Accessibility is crucial for equality
The inventor of the world wide web, Tim Berners-Lee, is credited for his vision of the internet as being the great equalizer of humanity. It brings people together from all over the world to share and connect. Imagine how many more diverse and interesting friends you could make if what you shared online was accessible to them. We’re fully capable of including every person in our online conversations but can mistakenly fall short. If we don’t intentionally make the effort to include, we will unintentionally exclude. Excluding people has a high cost online. It leaves people out, perpetuates inequality, and can even violate privacy when people must resort to asking for help with inaccessible digital services that should be private matters.
Web designers, developers, and content creators are all responsible for ensuring a website’s accessibility. But we as average users of social platforms also have a role to play. Help us grow our accessible social platform by keeping these 4 tips in mind when sharing content online. Together we can ensure a wider audience can participate and keep all our friends and family in the loop.
1. Use headings
Imagine having to read through a wall of text with no breaks or big headings to scan to find the passage you were looking for, or to pick back up where you left off. This doesn’t make a fun experience for anyone. Remember to use the headings from the text editor so they are a bigger size visually, but also act as headings for people using screen readers. Don’t skip heading levels such as using a heading 2 then a heading 4 next. Drop down to the next heading level only when that content relates back up to the previous heading as a subheading. If the content is an entirely new section, use the same heading level without dropping down.
2. Use lists
As with headings, it’s important to use the list tool from the text editor when creating lists. Using your own bullet points such as – or * does not offer the same benefit to screening reader users as the real list. Lists have many benefits:
- Lists break up large blocks of content.
- Lists are easy to remember and digest.
- Lists can be scanned visually and navigated to quickly using a screen reader.
3. Make link text descriptive
When you link out to other sites, always link up meaningful text. Don’t use generic link text like “learn more” or “here“. It forces people to read the entire sentence the link is in to determine if this is a link they want to follow. This slows people down when visually scanning the page for links, and even more so screen reader users who often navigate by a list of links out of context with the rest of the page. Small link text such as “here” is also difficult for people with hand tremors or other motor impairments because it creates a smaller click/tap target than necessary.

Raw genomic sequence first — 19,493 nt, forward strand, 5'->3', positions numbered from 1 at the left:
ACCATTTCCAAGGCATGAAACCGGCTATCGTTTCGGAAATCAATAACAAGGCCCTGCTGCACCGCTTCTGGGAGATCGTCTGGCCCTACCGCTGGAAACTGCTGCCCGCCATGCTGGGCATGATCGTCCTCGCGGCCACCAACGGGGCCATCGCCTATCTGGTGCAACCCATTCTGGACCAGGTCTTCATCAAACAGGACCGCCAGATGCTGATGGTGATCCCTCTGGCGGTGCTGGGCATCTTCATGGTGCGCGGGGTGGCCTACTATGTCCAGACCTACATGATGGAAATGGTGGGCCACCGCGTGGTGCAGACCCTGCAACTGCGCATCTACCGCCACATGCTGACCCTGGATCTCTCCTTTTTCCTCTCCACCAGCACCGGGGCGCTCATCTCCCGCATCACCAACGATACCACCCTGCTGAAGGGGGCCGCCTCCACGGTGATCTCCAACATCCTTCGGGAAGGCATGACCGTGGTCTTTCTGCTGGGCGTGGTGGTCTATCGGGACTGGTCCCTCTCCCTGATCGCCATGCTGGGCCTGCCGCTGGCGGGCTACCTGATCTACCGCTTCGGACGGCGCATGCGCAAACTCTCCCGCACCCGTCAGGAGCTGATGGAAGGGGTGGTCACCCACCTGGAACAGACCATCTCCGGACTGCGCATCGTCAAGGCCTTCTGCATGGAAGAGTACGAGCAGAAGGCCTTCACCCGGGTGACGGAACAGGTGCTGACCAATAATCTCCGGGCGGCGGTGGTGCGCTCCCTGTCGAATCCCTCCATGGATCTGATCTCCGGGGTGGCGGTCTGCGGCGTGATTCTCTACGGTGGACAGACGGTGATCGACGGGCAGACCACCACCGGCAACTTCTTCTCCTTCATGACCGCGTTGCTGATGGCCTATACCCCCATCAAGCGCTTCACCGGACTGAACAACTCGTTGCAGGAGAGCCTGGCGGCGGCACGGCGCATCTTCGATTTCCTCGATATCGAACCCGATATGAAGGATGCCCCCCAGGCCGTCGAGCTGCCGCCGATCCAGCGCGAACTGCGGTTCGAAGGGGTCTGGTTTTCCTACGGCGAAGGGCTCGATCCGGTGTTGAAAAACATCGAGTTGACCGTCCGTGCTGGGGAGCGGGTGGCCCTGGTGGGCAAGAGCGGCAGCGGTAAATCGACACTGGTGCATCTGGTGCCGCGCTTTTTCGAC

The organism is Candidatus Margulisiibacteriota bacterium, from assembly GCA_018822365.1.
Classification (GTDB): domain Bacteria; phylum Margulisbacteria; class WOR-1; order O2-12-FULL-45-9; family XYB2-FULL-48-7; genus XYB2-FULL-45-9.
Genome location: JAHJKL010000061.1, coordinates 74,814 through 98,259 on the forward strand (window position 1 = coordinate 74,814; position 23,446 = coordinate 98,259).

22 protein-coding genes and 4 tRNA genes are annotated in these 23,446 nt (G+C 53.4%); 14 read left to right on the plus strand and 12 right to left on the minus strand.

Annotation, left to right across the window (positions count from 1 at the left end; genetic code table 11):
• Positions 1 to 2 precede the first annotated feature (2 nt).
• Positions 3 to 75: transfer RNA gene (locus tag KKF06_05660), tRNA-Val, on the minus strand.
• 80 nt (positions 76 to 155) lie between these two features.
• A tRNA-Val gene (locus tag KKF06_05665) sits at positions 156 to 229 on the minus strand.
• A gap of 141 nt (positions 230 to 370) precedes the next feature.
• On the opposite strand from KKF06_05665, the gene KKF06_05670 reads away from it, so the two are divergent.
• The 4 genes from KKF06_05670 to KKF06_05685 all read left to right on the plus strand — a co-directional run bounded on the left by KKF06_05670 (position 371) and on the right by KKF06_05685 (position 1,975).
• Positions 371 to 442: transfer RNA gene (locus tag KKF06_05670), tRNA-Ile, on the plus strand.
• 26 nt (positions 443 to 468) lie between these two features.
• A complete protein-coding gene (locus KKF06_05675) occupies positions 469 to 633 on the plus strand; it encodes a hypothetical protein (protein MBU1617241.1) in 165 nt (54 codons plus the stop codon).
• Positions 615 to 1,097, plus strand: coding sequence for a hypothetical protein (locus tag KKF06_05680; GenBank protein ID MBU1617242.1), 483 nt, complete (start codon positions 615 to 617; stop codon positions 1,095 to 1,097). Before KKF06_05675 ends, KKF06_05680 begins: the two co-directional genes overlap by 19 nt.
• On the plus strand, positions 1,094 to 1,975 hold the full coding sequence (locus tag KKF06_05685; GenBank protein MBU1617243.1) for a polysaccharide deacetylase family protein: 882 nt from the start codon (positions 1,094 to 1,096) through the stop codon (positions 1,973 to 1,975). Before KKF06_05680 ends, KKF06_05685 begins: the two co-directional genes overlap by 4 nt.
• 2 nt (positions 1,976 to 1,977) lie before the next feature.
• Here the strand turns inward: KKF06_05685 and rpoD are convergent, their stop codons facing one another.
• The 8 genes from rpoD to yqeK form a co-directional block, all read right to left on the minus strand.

Don’t use the full URL like https://en.wikipedia.org/wiki/Dog. It isn’t always clear from the URL what the purpose of the link is. Links can also be quite long and the extra http www and slashes make it more difficult to read.
Concise but descriptive link text is the most helpful for everyone. Check out this Wikipedia on dogs.
Contrary to the examples above, when linking out to the same page more than once, always use the same link text in each instance. When linking to different pages, make sure each page has different unique link text.
4. Share media in multiple ways
When you post content that requires one of your five senses to be able to perceive it, remember not everyone may be able to perceive in the same way.
If you share an audio clip, some people have various degrees of hearing loss. How would that person be able to enjoy the audio? Try including a transcript, the audio file in written, the text-only format will allow Deaf and hard of hearing people interact with the content as well. This can also help people who are not able to play audio on their device or in their current situational setting. Including transcripts will also make sure the content is searchable by search engines which is an added bonus.
Also think of photos, info-graphics, memes, charts, and graphs. If someone is not able to view this content, they also benefit from a text-only version that describes what is in the image. Try describing the graphic as if you were explaining it to someone over the phone, be detailed so they can understand the purpose of the image. This text-only description of the visuals in the image can be included alongside the image for everyone to read, or as the “alt text” for the screen reader only.